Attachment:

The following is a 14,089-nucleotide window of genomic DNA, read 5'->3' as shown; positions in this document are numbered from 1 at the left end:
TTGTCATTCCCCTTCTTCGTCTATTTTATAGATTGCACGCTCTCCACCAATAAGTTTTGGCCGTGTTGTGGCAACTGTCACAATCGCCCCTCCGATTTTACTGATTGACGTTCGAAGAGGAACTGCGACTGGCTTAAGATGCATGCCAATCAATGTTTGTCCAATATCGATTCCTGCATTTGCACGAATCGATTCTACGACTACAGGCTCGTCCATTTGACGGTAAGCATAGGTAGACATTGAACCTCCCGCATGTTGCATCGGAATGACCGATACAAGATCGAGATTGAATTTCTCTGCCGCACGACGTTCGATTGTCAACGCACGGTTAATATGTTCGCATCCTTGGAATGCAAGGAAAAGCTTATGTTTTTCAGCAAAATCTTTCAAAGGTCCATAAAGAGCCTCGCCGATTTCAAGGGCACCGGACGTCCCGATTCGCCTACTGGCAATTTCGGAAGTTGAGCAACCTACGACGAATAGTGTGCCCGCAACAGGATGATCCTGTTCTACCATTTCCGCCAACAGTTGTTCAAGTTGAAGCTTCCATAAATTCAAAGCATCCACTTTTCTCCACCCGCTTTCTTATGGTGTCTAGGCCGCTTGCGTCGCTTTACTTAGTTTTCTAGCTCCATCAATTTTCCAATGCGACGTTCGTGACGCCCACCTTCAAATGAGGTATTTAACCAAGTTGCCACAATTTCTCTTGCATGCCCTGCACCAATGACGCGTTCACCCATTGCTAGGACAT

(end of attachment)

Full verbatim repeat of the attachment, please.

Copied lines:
The following is a 14,089-nucleotide window of genomic DNA, read 5'->3' as shown; positions in this document are numbered from 1 at the left end:
TTGTCATTCCCCTTCTTCGTCTATTTTATAGATTGCACGCTCTCCACCAATAAGTTTTGGCCGTGTTGTGGCAACTGTCACAATCGCCCCTCCGATTTTACTGATTGACGTTCGAAGAGGAACTGCGACTGGCTTAAGATGCATGCCAATCAATGTTTGTCCAATATCGATTCCTGCATTTGCACGAATCGATTCTACGACTACAGGCTCGTCCATTTGACGGTAAGCATAGGTAGACATTGAACCTCCCGCATGTTGCATCGGAATGACCGATACAAGATCGAGATTGAATTTCTCTGCCGCACGACGTTCGATTGTCAACGCACGGTTAATATGTTCGCATCCTTGGAATGCAAGGAAAAGCTTATGTTTTTCAGCAAAATCTTTCAAAGGTCCATAAAGAGCCTCGCCGATTTCAAGGGCACCGGACGTCCCGATTCGCCTACTGGCAATTTCGGAAGTTGAGCAACCTACGACGAATAGTGTGCCCGCAACAGGATGATCCTGTTCTACCATTTCCGCCAACAGTTGTTCAAGTTGAAGCTTCCATAAATTCAAAGCATCCACTTTTCTCCACCCGCTTTCTTATGGTGTCTAGGCCGCTTGCGTCGCTTTACTTAGTTTTCTAGCTCCATCAATTTTCCAATGCGACGTTCGTGACGCCCACCTTCAAATGAGGTATTTAACCAAGTTGCCACAATTTCTCTTGCATGCCCTGCACCAATGACGCGTTCACCCATTGCTAGGACAT